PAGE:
Money. It isn’t all that romantic. And in fact can be the source of many an argument. Dave and I don’t fall out often but when we do, financial stress is often the root cause of it.
For a good while after we moved in together our finances were kept separate bar the mortgage (which is obviously in both our names) and we just paid halves on everything with whatever was left over in our own accounts being our own money to spend as we wished. Over time our financial relationship has evolved, mainly as a result of my being on maternity leave and then leaving full time employment as our incomes were no longer equal and pressure on our outgoings was high. As such all money is now “ours” and we budget carefully each month with whatever we know we’ve got coming in to ensure that all our financial commitments are covered and that we have money available for things that we need or have planned. At some point, we’d both like to have a little “spending fund” budgeted for within that as, apart from anything else it’s impossible to plan surprises or treats for each other when you’ve got entirely shared funds!
Despite having been together for the best part of 15 years and living together for 10 of them, we have only just opened a joint bank account, it hasn’t really been necessary before now but we needed to open a new savings account so decided we might as well put both names on it.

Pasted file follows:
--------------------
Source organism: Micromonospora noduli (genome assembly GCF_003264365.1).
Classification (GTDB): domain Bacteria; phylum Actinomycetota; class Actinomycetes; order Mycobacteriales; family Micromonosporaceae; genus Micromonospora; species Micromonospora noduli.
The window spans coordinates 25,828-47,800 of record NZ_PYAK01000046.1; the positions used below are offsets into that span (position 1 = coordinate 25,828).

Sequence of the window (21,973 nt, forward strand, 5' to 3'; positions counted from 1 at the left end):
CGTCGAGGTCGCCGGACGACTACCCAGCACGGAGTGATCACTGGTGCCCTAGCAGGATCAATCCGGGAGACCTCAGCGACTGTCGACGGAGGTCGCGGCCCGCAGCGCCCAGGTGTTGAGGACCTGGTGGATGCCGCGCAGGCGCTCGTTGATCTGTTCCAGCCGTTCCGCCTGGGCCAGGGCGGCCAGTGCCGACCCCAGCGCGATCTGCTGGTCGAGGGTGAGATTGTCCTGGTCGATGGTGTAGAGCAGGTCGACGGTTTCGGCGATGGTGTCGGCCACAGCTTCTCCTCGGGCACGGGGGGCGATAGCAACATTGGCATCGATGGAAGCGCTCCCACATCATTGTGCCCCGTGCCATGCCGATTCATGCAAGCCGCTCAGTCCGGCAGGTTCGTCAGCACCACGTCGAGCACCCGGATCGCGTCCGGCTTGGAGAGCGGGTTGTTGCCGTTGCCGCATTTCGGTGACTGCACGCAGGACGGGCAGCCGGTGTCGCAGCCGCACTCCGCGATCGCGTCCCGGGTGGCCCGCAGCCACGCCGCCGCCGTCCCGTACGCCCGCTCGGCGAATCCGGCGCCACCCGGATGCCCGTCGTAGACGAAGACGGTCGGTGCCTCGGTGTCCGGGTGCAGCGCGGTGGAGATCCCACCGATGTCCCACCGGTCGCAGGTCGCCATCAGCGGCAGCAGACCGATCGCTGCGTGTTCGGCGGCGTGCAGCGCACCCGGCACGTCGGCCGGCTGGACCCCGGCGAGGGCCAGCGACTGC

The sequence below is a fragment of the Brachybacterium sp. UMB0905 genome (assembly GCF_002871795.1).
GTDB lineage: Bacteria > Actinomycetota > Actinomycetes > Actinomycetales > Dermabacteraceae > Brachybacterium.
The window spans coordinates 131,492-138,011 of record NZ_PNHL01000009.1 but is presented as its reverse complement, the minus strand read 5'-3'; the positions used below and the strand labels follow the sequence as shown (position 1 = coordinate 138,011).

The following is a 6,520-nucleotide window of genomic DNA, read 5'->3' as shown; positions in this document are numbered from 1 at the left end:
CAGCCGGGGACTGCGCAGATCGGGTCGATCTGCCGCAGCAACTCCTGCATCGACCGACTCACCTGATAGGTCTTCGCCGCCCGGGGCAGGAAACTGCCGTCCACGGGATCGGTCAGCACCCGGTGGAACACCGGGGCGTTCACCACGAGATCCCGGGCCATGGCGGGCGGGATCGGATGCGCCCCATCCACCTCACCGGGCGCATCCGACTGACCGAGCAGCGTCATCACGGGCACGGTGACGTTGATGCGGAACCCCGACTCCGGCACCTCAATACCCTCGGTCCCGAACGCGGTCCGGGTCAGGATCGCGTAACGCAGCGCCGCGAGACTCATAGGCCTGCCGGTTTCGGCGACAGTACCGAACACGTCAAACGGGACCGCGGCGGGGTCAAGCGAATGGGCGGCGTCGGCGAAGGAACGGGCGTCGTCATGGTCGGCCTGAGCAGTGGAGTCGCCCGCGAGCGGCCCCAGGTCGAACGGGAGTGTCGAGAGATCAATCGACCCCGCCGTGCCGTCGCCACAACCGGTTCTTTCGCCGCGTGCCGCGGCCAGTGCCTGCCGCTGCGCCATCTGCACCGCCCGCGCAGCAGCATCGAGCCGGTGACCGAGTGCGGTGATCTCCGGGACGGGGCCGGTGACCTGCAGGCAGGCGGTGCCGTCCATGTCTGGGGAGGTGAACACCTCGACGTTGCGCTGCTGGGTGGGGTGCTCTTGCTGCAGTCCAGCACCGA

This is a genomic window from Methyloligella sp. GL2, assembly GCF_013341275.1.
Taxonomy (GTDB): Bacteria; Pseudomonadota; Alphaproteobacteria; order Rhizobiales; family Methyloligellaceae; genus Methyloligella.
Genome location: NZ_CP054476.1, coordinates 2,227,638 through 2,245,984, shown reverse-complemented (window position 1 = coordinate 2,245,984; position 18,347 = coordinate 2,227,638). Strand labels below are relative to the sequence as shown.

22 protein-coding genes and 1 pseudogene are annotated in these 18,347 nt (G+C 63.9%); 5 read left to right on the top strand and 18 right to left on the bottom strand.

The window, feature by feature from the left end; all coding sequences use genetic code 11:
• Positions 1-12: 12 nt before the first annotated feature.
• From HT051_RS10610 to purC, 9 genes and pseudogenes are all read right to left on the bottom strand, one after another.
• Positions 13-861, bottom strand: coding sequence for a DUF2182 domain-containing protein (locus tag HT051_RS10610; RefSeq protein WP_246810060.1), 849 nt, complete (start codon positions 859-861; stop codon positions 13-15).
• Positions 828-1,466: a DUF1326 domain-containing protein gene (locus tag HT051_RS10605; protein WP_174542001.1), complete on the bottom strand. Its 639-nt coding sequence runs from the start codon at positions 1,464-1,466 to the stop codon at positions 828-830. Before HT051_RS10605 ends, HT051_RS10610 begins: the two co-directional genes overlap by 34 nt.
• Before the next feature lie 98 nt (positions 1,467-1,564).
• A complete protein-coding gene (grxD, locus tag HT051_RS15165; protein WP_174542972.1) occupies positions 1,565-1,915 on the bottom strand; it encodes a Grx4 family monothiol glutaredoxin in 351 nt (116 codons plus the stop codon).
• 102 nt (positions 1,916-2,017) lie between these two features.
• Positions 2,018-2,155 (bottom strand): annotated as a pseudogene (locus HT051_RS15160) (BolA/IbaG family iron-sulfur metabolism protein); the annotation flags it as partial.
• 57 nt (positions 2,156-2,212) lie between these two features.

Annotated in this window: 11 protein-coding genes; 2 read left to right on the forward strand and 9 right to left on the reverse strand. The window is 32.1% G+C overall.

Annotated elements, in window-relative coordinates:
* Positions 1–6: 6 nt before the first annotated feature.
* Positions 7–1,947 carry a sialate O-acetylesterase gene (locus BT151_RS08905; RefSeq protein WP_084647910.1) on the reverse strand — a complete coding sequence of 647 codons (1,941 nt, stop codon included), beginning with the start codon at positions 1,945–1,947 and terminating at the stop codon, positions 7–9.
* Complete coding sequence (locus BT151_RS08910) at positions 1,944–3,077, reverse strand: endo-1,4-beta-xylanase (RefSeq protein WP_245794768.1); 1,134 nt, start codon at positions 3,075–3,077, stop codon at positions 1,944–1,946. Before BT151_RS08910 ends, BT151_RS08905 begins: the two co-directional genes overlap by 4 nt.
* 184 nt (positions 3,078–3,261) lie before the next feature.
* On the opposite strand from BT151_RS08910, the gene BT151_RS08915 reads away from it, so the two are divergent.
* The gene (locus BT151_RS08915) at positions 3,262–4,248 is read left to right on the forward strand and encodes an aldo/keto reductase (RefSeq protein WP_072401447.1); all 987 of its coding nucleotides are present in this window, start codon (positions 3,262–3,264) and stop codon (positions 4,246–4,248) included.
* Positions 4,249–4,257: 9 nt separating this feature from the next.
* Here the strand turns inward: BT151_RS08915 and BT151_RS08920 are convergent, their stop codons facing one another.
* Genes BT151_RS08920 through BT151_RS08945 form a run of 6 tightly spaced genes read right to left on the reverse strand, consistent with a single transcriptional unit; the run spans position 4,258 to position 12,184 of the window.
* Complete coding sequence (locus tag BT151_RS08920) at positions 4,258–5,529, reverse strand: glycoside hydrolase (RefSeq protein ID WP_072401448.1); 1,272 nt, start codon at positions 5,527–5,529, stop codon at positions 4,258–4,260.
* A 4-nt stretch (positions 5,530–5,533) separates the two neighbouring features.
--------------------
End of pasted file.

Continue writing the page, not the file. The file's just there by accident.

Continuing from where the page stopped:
According to research from credit checking service ClearScore, 11.7 million Brits have taken out a joint financial product with a partner they’ve now separated from. A joint bank account can be a significantly bigger commitment than you might think – in fact you will remain financially “linked” for six years, even after the joint product has been closed down.
I’ve been burned in the past after having a shared bank account which ended up severely affecting my credit rating and almost preventing Dave & I from getting our mortgage and I’m not alone in this. According to ClearScore, millions of us risk being turned down for mortgages, credit cards or other financial products because we are unknowingly “linked” to people with poor financial histories.
Justin Basini, ClearScore CEO commented, “Millions of people risk being haunted by the financial ghosts of partners past. Even if your own credit report and score are in rude health, the way you are viewed by lenders can be negatively affected by your ex partners. When a relationship ends, it’s your responsibility to ‘de-link’ your financial records. I’d advise anyone applying for credit to check their credit report and, if you’re still linked to someone whose financial behaviour you suspect could be detrimental, contact the credit reference agencies to request that your connection is severed.”
Have you experienced being refused credit as a result of being financially linked to someone else?